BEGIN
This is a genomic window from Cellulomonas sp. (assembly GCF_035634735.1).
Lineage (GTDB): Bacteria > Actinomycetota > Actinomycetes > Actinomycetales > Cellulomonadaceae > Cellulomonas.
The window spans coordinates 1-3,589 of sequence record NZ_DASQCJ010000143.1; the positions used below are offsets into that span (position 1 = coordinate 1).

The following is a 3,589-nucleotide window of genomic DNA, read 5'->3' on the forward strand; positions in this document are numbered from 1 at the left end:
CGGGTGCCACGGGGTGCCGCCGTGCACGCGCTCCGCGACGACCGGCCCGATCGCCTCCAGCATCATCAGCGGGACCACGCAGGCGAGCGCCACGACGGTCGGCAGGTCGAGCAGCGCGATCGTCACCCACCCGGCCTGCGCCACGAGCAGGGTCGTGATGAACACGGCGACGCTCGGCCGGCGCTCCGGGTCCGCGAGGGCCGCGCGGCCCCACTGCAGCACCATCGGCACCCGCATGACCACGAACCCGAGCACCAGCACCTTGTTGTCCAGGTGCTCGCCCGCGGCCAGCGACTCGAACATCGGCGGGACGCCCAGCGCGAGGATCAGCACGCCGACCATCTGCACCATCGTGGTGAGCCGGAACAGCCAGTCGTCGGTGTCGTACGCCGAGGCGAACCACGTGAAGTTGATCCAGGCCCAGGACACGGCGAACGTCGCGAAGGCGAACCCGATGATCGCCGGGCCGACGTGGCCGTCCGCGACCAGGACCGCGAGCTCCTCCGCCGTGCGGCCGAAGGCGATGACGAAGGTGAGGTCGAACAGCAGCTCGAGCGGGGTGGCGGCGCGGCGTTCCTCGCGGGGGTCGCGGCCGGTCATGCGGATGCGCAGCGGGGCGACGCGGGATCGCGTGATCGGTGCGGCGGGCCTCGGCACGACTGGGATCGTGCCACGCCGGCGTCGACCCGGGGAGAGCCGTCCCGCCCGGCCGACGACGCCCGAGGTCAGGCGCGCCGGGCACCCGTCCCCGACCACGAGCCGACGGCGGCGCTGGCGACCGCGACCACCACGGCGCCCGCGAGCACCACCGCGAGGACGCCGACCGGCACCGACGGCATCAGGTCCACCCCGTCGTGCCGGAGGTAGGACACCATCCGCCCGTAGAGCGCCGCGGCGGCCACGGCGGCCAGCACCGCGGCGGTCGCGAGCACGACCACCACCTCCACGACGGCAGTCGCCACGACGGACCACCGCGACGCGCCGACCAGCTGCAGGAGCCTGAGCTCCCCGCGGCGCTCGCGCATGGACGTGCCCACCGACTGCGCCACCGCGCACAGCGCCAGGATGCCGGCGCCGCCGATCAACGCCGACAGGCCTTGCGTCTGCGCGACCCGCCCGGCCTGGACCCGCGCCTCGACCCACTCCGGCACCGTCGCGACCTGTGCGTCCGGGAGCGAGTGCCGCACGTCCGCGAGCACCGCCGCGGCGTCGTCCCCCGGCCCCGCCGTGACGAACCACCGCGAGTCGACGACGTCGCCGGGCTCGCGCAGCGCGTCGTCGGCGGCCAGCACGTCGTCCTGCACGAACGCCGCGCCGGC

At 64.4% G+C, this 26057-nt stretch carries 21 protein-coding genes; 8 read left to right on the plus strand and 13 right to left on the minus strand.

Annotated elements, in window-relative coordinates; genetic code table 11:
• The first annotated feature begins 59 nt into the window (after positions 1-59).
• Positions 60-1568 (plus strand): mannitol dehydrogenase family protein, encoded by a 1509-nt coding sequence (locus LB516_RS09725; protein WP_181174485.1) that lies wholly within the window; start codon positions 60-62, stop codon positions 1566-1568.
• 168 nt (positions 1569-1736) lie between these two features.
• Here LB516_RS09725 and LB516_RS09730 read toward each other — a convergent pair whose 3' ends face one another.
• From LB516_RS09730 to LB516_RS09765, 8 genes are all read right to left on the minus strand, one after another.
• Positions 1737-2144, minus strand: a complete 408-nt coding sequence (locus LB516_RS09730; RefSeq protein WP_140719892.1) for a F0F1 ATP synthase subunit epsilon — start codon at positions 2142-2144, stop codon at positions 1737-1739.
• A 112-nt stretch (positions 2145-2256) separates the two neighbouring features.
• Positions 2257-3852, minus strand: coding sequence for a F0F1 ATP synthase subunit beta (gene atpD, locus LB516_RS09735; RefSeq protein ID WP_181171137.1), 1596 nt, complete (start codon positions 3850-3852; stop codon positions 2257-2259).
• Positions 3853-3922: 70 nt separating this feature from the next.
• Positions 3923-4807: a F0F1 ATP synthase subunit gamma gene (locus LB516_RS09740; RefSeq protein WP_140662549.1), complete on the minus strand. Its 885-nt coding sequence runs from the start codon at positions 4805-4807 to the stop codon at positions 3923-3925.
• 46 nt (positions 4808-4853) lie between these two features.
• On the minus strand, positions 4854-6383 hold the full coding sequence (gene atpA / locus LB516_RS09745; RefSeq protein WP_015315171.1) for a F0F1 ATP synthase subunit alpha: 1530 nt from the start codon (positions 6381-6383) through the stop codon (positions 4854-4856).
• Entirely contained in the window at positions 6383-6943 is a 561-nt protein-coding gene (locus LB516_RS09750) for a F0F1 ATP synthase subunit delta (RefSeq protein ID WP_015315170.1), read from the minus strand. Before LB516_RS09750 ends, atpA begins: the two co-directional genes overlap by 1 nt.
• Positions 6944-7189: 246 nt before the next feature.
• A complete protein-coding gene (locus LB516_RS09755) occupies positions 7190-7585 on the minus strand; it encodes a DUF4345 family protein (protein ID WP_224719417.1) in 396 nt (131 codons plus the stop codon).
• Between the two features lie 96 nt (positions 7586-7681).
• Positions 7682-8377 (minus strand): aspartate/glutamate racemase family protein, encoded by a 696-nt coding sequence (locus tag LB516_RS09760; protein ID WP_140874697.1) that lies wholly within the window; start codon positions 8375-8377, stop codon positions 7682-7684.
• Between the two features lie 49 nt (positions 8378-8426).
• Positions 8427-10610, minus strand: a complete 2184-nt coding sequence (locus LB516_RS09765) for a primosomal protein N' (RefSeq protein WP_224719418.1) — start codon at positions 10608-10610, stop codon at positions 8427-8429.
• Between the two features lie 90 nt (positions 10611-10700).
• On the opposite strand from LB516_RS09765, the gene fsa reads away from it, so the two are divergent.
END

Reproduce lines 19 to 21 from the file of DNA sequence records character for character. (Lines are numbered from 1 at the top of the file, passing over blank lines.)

• On the minus strand, positions 4854-6383 hold the full coding sequence (gene atpA / locus LB516_RS09745; RefSeq protein WP_015315171.1) for a F0F1 ATP synthase subunit alpha: 1530 nt from the start codon (positions 6381-6383) through the stop codon (positions 4854-4856).
• Entirely contained in the window at positions 6383-6943 is a 561-nt protein-coding gene (locus LB516_RS09750) for a F0F1 ATP synthase subunit delta (RefSeq protein ID WP_015315170.1), read from the minus strand. Before LB516_RS09750 ends, atpA begins: the two co-directional genes overlap by 1 nt.
• Positions 6944-7189: 246 nt before the next feature.